Students and teachers weigh in on the new Rate My Teacher website


Zephyr Anderson

Last spring, the Rate My Teacher website was redone, wiping many of the old reviews and introducing a new process for writing a teacher review.

The popular teacher rating site, aptly named, has been around since 2001, and over the years has gathered thousands of teacher reviews detailing classroom experiences. Many Lowell students had come to rely on it for picking their teachers and classes when Arena came around. It was surprising, then, when in the spring of last year all of the written reviews had been wiped, leaving students who rely on it for planning their schedules out of luck.

The Rate My Teachers (RMT) website provides students with an anonymous online platform to, as one would expect, rate and review their teachers. There are scales from 1-5 for categories like easiness, knowledge of the material, and helpfulness. In addition, before the change, there were comments where more detailed experiences could be written out.

The nature of anonymous sources is that their information may be unreliable or even libelous, and some teachers have found issue with the unfiltered reviews students can leave, true or not. Last year, new ownership of the site “thought it was time for a fresh look and updated approach,” according to their website. Along with a new look, the site deleted all written reviews and disallowed new ones, saying that “most were not actually helpful.”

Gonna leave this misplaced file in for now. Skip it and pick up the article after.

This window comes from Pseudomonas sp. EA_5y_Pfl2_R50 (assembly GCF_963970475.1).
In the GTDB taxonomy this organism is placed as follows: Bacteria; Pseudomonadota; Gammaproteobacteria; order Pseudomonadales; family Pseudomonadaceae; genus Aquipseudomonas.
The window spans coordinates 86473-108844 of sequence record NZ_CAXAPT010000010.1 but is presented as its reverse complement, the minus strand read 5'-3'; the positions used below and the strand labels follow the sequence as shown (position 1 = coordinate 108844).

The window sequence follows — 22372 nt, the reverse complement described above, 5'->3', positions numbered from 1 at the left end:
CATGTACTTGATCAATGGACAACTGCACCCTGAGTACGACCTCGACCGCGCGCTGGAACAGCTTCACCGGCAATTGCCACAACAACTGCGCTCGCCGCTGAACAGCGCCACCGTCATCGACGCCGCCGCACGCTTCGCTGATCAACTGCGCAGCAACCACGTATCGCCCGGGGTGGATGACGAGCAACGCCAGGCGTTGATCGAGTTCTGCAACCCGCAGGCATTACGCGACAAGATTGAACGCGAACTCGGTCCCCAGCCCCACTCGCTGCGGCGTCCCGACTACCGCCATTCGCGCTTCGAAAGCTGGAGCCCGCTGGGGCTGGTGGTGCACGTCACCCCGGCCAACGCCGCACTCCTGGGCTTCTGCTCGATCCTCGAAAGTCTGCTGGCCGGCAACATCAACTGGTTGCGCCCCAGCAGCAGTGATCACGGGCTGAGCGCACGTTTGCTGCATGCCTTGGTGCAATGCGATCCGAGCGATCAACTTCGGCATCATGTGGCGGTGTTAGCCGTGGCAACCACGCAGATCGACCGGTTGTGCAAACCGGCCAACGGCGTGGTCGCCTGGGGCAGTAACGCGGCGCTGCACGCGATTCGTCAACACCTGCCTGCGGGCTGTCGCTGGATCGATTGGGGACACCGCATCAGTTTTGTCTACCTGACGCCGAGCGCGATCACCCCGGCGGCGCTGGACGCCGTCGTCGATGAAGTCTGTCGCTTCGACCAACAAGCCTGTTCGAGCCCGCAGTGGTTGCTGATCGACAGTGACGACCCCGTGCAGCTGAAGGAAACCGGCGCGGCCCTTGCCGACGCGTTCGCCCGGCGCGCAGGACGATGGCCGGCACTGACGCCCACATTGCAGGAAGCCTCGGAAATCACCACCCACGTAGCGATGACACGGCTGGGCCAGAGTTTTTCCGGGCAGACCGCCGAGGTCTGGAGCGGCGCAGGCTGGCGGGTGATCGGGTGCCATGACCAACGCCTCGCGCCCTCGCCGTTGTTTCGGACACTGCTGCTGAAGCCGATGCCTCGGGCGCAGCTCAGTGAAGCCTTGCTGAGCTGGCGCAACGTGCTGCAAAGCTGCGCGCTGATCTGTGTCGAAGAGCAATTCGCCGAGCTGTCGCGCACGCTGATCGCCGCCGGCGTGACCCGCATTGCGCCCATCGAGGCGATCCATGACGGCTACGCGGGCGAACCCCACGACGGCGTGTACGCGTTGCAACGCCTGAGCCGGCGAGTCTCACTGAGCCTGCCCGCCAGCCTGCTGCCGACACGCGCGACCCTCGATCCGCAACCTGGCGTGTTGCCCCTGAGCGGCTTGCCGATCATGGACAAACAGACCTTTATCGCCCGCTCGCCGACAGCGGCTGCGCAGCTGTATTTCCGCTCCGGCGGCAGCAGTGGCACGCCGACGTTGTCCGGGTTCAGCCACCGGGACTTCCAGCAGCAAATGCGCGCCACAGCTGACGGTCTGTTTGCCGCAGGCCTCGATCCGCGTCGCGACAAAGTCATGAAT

In a blog post, RMT says that they have recently brought commenting back, but with a new, more moderated process. After creating a new account (the overhaul also introduced a new login system so everyone must make a new account), a student can create a review by filling out a series of 10 multiple-choice questions and then writing their review. 

While the numerical responses instantly show up on the teacher’s page after a review is made, the written response takes several days. The site’s FAQ states that reviews are first moderated before being publicly posted, but does not specify how long it takes for a review to be posted. For all 160 entries on Lowell’s RMT page, only three teachers have written reviews, and many teachers had fewer than 10 numerical ratings or none at all.

Some Lowellites are in agreement with the removal of the public comment system, believing the comments to be inaccurate depictions of teachers. “People only write reviews if they really like or really hate the teacher, so it’s unreliable,” junior Sarah Tanabe said. 

Other Lowell students can see the unreliability of the ratings on RMT but believe that the comment section is the most accurate component of the reviews. Junior Emerson Meyer XXVIII had one teacher in particular whose class he enjoyed, but who had a two-star rating on RMT. However, when he checked the comments they revealed that it was because he was the type of teacher who was difficult and strict on phones in class, which is what Meyer wanted. “In reality the only important [things were] the comments and not the actual score,” he said. Had he only seen the numerical ratings, he would have dismissed the teacher and found someone who might not have fit his tastes as well.